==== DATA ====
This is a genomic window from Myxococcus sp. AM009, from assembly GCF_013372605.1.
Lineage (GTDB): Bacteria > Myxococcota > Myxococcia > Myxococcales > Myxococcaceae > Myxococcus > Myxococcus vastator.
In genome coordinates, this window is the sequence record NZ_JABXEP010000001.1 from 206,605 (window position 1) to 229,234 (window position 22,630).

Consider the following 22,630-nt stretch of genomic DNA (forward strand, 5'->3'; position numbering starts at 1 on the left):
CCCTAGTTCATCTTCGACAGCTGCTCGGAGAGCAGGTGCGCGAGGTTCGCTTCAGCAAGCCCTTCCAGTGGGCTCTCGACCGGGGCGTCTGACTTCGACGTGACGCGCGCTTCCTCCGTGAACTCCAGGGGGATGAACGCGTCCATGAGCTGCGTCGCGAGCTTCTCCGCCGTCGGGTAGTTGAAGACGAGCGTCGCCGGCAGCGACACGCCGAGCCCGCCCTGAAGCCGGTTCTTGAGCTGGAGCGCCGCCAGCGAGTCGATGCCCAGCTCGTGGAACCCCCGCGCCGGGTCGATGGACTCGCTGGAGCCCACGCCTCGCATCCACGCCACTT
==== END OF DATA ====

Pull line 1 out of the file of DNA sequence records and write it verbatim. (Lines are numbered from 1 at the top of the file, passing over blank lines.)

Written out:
This is a genomic window from Myxococcus sp. AM009, from assembly GCF_013372605.1.